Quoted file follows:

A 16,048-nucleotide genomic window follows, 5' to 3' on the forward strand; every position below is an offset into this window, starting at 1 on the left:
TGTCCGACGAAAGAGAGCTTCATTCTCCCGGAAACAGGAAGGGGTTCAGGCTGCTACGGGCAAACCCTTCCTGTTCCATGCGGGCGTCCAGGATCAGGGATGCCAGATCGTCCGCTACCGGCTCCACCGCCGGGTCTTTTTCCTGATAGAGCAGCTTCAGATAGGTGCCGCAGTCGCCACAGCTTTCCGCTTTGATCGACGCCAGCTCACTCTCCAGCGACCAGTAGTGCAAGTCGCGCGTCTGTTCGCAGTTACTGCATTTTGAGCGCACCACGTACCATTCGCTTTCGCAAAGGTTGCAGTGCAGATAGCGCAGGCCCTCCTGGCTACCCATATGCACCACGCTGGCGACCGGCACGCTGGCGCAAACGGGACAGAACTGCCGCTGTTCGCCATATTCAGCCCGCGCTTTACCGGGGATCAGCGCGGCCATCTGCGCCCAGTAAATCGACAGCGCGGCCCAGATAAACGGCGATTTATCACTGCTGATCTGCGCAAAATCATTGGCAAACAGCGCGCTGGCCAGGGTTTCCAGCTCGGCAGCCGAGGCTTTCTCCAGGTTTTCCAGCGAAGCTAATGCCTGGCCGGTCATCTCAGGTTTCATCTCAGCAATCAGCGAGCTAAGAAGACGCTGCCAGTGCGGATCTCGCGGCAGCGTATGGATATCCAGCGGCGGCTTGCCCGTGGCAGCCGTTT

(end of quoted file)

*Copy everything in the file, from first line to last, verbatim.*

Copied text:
A 16,048-nucleotide genomic window follows, 5' to 3' on the forward strand; every position below is an offset into this window, starting at 1 on the left:
TGTCCGACGAAAGAGAGCTTCATTCTCCCGGAAACAGGAAGGGGTTCAGGCTGCTACGGGCAAACCCTTCCTGTTCCATGCGGGCGTCCAGGATCAGGGATGCCAGATCGTCCGCTACCGGCTCCACCGCCGGGTCTTTTTCCTGATAGAGCAGCTTCAGATAGGTGCCGCAGTCGCCACAGCTTTCCGCTTTGATCGACGCCAGCTCACTCTCCAGCGACCAGTAGTGCAAGTCGCGCGTCTGTTCGCAGTTACTGCATTTTGAGCGCACCACGTACCATTCGCTTTCGCAAAGGTTGCAGTGCAGATAGCGCAGGCCCTCCTGGCTACCCATATGCACCACGCTGGCGACCGGCACGCTGGCGCAAACGGGACAGAACTGCCGCTGTTCGCCATATTCAGCCCGCGCTTTACCGGGGATCAGCGCGGCCATCTGCGCCCAGTAAATCGACAGCGCGGCCCAGATAAACGGCGATTTATCACTGCTGATCTGCGCAAAATCATTGGCAAACAGCGCGCTGGCCAGGGTTTCCAGCTCGGCAGCCGAGGCTTTCTCCAGGTTTTCCAGCGAAGCTAATGCCTGGCCGGTCATCTCAGGTTTCATCTCAGCAATCAGCGAGCTAAGAAGACGCTGCCAGTGCGGATCTCGCGGCAGCGTATGGATATCCAGCGGCGGCTTGCCCGTGGCAGCCGTTT